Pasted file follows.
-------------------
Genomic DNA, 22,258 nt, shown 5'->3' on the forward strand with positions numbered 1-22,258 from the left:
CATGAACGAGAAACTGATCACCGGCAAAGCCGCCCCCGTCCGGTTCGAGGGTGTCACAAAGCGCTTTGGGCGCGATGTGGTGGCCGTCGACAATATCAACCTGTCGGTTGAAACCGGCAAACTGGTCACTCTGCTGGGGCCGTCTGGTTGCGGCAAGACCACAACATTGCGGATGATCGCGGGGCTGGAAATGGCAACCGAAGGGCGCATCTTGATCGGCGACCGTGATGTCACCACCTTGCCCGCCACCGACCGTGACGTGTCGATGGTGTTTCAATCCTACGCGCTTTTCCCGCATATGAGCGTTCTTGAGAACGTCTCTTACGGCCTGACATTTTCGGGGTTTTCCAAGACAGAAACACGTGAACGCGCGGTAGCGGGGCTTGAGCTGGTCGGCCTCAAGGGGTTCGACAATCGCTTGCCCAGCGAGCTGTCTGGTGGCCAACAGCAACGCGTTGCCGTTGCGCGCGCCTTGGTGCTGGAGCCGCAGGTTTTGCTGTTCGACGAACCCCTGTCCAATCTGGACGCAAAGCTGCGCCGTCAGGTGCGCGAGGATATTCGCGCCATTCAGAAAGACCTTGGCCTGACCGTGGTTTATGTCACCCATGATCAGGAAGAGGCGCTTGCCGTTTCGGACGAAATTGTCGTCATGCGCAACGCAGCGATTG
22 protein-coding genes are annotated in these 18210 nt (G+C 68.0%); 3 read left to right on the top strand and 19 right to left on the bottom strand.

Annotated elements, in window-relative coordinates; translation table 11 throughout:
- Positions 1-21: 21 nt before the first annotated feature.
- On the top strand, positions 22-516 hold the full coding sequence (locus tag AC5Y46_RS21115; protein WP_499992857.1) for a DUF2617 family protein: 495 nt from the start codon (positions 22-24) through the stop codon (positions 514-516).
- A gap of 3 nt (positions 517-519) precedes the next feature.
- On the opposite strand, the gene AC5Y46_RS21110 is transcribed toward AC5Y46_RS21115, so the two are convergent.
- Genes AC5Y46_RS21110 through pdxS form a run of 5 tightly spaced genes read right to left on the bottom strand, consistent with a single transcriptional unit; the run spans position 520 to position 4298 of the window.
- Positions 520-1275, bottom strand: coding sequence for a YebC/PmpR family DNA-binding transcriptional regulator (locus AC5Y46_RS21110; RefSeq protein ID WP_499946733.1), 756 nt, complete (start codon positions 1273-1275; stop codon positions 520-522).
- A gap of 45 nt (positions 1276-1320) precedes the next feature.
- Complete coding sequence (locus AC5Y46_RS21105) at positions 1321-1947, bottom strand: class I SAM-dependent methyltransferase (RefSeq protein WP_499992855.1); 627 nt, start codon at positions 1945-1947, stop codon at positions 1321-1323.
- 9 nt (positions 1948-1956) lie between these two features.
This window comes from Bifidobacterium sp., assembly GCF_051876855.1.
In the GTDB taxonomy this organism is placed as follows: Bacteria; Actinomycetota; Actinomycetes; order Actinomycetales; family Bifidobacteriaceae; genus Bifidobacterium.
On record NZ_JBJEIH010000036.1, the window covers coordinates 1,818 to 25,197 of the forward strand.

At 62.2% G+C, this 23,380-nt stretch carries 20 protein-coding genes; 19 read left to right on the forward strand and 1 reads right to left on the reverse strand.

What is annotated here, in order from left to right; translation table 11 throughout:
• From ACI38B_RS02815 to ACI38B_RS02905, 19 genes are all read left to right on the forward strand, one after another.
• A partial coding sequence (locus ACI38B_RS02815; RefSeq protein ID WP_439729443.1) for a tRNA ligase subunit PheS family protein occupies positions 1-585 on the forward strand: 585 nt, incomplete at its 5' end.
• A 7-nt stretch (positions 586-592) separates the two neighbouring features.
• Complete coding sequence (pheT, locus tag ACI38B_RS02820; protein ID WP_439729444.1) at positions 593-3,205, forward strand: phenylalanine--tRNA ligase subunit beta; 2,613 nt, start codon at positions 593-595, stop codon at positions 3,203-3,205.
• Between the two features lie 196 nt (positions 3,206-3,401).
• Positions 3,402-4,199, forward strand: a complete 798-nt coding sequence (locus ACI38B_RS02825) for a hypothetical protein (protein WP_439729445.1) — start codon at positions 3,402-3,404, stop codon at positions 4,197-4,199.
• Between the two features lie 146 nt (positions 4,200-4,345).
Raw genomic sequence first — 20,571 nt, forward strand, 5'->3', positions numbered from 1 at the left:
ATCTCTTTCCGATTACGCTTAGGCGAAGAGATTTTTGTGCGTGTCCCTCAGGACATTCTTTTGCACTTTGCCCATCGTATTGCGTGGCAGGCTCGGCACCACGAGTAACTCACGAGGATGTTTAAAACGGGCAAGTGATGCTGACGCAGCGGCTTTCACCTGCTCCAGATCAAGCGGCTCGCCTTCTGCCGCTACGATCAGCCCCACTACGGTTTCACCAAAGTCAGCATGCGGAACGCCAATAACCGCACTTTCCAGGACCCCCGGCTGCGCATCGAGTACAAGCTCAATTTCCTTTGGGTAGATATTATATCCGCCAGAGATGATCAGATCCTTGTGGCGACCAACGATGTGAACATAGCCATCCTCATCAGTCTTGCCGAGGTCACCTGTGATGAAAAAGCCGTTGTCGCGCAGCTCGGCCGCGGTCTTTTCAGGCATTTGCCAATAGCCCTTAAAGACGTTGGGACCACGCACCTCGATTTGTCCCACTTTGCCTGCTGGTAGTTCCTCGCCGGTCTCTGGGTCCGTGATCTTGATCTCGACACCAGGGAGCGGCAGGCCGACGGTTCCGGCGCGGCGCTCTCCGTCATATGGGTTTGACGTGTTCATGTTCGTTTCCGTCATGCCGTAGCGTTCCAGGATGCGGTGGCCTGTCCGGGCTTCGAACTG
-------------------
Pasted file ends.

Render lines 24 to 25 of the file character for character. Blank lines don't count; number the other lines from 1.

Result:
• Positions 3,402-4,199, forward strand: a complete 798-nt coding sequence (locus ACI38B_RS02825) for a hypothetical protein (protein WP_439729445.1) — start codon at positions 3,402-3,404, stop codon at positions 4,197-4,199.
• Between the two features lie 146 nt (positions 4,200-4,345).